In the movies when they want to convey that things are good, that the main character is feeling happy and that there are all sorts of soft fuzzies in their world, well,… then the scene is usually all sun-light, colorful, music crescendoes and the grass is green, skirts are soft and floating and dancing around bare ankles.
I’ve been thinking a lot lately about what makes a person happy.
About what it IS to BE… happy.
And this thought came back yesterday as I was sitting with Le Dadz, and it was pouring rain outside, and it was dark and cloudy. And cold.
It was not – in other words – a movie set for happiness.
We were sitting around the open hearth, reading, working, silent. Dogs at our feet.
When the rain stopped, I went for a bicycle ride in the gray. The cold wind bit into the skin on my cheeks and my fingers and toes got so cold that by the end of the 10 miles, they were gladly numb.
The evening was spent cooking, talking, eating. Warming ourselves by the fire. Laughing at the antics of Mr. T who is too smart of this own good.
Simple. Regular. Normal.
So was this ‘happy’? Or was it just the daze of a vacation day where we felt the smoothness of relaxation into our bones?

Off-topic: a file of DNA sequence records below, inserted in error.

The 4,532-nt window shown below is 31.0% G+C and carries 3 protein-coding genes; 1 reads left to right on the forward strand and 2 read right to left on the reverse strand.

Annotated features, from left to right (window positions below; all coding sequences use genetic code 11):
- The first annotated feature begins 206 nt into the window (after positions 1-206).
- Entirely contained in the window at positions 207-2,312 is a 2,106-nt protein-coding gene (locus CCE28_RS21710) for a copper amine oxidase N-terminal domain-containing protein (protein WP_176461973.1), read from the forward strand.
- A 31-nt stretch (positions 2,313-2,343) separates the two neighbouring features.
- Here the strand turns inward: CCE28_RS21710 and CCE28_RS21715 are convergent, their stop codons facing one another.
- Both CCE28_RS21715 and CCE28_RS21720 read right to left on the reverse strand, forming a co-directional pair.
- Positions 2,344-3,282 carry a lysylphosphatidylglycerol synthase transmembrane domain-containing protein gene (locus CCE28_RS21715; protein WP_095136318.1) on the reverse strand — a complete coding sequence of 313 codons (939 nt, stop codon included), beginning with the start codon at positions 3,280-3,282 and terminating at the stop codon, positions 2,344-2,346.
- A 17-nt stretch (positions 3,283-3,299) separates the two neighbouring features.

It was just a… day in the life.. Was there anything special or grandiose about it? When I look back thirty years from now – will I remember it?
I hope so.
Maybe that is what has pushed me to put fingers to keyboard. Because I want to remember it.
Or maybe it’s just that understanding happiness is an important question for me at the moment. Life has changed so much from what I expected it to be. What I planned it to be. I am somedays grappling with understanding what it was and what it is and what it is shaping into – it looks so different from my teenage dreams and even adult goals. So does happiness also look different?
Did I even have a vision of what ‘happy’ is when I was trudging through books in university or working my butt off?
I have a feeling that back then I defined it in terms of a car, a house, a husband, kids, endorphins, love, security, career.
Now it seems to be… moments, deep belly laughs, unexpected beauty, muddy paw prints on my white comforter, a fur-ball cuddled against my hip, purple sunsets, thick silence, the wind in my hair.
Maybe the challenge is not to understand the idea of happiness… but to make the moments stretch to clasp each other.